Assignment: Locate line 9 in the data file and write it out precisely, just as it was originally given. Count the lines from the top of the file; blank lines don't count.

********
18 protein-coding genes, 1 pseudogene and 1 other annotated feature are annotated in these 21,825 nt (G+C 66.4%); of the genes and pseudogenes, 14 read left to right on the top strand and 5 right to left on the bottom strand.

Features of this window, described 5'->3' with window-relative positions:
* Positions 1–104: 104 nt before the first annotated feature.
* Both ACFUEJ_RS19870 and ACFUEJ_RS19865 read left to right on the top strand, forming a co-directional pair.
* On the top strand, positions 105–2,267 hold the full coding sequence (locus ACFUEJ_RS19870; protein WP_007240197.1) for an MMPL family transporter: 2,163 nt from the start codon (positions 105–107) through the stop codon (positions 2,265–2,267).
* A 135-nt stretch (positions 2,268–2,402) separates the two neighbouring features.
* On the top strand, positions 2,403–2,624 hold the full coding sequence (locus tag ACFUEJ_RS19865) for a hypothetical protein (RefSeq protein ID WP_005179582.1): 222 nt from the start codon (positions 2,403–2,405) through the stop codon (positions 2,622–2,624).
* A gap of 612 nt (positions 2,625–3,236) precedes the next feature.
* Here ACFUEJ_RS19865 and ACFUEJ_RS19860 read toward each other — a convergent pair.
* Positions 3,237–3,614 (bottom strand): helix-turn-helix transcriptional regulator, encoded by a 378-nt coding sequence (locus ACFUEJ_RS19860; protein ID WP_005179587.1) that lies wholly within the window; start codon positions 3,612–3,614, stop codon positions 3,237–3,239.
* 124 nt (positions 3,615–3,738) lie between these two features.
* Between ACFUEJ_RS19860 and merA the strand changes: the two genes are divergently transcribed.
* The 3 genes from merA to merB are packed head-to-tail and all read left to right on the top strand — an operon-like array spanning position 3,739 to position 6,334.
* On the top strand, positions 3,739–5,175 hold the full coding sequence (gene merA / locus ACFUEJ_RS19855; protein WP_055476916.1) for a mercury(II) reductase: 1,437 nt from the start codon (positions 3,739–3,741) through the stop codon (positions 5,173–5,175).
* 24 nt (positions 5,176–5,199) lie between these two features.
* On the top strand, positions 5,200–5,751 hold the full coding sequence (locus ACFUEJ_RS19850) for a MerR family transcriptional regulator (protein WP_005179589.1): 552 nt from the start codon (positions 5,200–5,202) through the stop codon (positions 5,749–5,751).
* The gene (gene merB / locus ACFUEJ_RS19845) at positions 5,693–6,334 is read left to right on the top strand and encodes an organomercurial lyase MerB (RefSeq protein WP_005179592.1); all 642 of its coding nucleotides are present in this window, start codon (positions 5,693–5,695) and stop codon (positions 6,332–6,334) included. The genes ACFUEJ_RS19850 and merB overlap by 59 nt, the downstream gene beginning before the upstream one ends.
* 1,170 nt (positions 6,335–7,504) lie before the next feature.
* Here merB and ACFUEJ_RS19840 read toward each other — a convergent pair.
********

* Here ACFUEJ_RS19865 and ACFUEJ_RS19860 read toward each other — a convergent pair.